US v. Smith, No. 16-10160 (8-10-17)(Thomas w/Murguia & McCalla).  The 9th affirms the district court's order denying intervention by private parties seeking recovery of fraudulent proceeds.  Specifically, the 9th holds that a criminal forfeiture action does not constitute an "alternate remedy" to a civil qui tam (bringing an action on the government's behalf) by a private party (termed a relator) under the False Claims Act, entitling a relator to intervene in the criminal action and recover a share of the proceeds under 31 U.S.C. §3730(c)(5).

The decision is here:

Tuesday, August 08, 2017

Greenway v. Ryan, No. 14-15309 (8-8-17)(Per Curiam w/ Schroeder, Rawlinson, Bea)(Note: This is an Az FPD case).  The 9th declined to find that the Az Supreme Court or the trial court had used an erroneous legal standard and affirmed the denial of the petitioner's challenge to his capital convictions.  The 9th, in McKinney v. Ryan, 813 F.3d 708 (9th Cir. 2015)(en banc), had concluded that the state courts had "consistently" used the wrong legal standard in requiring a casual nexus between mitigation and the offense.  This was contrary to Lockett. This panel had asked for supplemental briefing in this case in light of McKinney.  The panel holds that in this case, neither the trial court nor the state supreme court required a nexus.  McKinney had said the courts had "consistently" applied the wrong standard; that did not mean they always did.  Here, the state courts had considered mitigation without applying a casual nexus test.

The decision is here:

Sunday, August 06, 2017

Case o' The Week: Blunt Words on Jury Nullification - Kleinman and Nullification Instructions

  Mary Jane + Rider Refrain = Jury Constrained. 

United States v. Kleinman, 895 F.3d 825 (9th Cir. 2017), decision available here.

Players: Decision by Judge Milan Smith, joined by Judge N.R. Smith and visiting Tenth Circuit Judge Ebel.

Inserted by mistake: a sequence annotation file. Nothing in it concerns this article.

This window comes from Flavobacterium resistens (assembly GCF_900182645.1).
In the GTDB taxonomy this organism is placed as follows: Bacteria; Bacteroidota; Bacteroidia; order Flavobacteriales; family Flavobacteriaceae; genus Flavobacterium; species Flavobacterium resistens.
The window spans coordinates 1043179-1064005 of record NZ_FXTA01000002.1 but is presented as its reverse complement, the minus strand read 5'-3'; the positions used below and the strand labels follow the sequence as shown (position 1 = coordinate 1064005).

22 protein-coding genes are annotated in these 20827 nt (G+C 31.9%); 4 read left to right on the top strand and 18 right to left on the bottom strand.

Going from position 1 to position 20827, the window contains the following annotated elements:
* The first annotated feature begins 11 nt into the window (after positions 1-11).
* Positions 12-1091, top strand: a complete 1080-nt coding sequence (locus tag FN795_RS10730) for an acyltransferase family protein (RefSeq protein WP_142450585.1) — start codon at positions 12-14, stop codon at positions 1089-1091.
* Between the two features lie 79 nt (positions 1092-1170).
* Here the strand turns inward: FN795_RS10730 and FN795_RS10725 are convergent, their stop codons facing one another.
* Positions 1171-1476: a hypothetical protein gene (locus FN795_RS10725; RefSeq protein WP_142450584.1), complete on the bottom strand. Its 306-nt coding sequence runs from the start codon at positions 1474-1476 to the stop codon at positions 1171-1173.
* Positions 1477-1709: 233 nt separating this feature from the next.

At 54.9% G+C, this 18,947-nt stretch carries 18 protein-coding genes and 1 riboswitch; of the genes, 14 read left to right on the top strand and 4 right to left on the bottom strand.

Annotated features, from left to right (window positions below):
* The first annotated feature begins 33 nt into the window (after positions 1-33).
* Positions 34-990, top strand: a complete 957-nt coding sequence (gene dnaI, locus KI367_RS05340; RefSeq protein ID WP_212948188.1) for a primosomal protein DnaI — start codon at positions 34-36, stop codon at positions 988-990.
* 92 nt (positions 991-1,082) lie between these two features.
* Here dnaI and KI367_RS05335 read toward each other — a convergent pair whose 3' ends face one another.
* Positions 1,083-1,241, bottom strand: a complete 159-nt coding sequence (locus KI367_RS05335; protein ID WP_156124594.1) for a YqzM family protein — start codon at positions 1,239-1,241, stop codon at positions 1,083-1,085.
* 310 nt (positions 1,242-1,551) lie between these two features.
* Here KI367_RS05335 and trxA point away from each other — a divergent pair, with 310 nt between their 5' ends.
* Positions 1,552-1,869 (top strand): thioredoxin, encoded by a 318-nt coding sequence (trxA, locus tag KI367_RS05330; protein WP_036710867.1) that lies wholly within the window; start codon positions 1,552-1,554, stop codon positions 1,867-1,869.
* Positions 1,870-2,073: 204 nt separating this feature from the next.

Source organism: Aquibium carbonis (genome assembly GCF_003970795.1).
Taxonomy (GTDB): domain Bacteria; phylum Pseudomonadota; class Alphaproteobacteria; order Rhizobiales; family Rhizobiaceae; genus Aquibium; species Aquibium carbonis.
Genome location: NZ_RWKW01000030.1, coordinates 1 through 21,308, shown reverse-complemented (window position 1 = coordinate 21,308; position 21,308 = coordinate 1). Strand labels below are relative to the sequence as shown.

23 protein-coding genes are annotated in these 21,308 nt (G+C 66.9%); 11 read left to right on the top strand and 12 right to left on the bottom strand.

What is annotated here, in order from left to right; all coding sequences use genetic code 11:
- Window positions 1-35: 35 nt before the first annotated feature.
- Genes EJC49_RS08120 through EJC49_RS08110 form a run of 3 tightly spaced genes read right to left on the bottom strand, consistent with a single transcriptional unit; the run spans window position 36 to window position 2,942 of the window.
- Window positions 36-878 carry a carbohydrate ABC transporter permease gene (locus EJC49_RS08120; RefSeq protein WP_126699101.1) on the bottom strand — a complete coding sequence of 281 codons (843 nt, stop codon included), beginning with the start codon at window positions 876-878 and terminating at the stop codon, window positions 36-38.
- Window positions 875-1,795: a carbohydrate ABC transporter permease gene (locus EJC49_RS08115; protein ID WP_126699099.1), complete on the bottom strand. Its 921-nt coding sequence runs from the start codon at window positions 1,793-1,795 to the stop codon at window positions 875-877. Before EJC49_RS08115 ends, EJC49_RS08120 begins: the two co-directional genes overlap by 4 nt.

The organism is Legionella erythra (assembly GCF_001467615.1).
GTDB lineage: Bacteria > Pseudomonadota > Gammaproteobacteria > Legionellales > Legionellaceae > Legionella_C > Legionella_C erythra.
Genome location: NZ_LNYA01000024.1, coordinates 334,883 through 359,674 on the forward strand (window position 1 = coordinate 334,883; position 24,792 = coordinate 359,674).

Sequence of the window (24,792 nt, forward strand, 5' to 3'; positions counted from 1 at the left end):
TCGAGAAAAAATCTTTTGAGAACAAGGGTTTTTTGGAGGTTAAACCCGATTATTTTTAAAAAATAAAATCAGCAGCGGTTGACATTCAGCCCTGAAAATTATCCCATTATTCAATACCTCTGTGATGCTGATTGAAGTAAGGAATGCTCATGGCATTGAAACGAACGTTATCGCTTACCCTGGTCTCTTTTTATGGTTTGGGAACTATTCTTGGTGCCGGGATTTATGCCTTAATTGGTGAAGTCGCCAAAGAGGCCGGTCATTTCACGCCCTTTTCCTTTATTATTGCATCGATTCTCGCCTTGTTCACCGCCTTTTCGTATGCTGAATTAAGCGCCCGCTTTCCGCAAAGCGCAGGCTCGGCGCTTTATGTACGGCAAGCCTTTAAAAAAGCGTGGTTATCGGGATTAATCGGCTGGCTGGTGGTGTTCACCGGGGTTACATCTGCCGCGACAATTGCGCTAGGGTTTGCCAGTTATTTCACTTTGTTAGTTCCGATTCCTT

Facts: Kleiman ran California medical marijuana collectives. Id. at 830. The government alleged that a majority of the sales were done outside of the storefronts, unlawfully, using techniques found in “normal” illegal drug distribution conspiracies. Id.
  The case was dismissed stateside after Kleinman asserted the protections of California medical marijuana laws -- the feds then picked it up. Id.
  The district court emphasized during jury selection that the jury could not question any purported conflict between federal and state law on medical marijuana, and should consider the case under federal law only. Id. at 831. Kleinman was convicted after trial, and sentenced to 211 months. Id.
  After the conviction and sentence, Congress enacted an appropriations rider that prohibits DOJ from expending funds to prevent states from implementing their laws authorizing the use, distribution, possession, and cultivation of medical marijuana. Id.

Issue(s): “Kleinman argues that the anti-nullification jury instruction the district court gave prior to deliberations misstated the law and impermissibly divested the jury of its power to nullify.” Id. at 835.

Held:The last two sentences of the district court’s instructions could reasonably imply that the jury could be punished for nullification, or that nullification is a moot exercise because the verdict would be invalid . . . . Thus, the last two sentences of the instruction were erroneous.Id. at *837.

Of Note: Can DOJ spend funds to defend a Cali medical marijuana conviction on direct appeal
  The Ninth holds for the first time that the marijuana rider, and the limitations of McIntosh, “applies to continued expenditures on a direct appeal after conviction.” Id. at 832. 
  Before you move for forfeiture of an Appellate AUSA’s salary, however, read the pages of caveats that follow this new rule. Id. at 832- 835. In Kleinman, the Ninth didn’t remand for an evidentiary hearing on this issue, because there were convictions that violated state law, the arguments on those convictions were dispositive on all counts, and there were there was no relief in sight in any event. Id. at 834. 
  A nice McIntosh sentiment, the Kleinman holding, but in practice, a pretty fine needle to thread.

How to Use: Error - huzzah!
  Reversal? Not so much.
  Judge M. Smith explains that this jury nullification overstep was not structural error, because “there is no constitutional right to jury nullification.” Id. The Ninth assures us (without any harmless error analysis) that the “error was not structural and was harmless.” Id. at 838. Kleinman is now a lead decision on jury nullification (and specifically endorses the Rosenthal instruction that came out of Judge Breyer’s famous ND Cal case). Id. at 836-37. The Court also specifically rejects the Sixth Circuit’s nullification smack-down in Kryske. Id. at 837.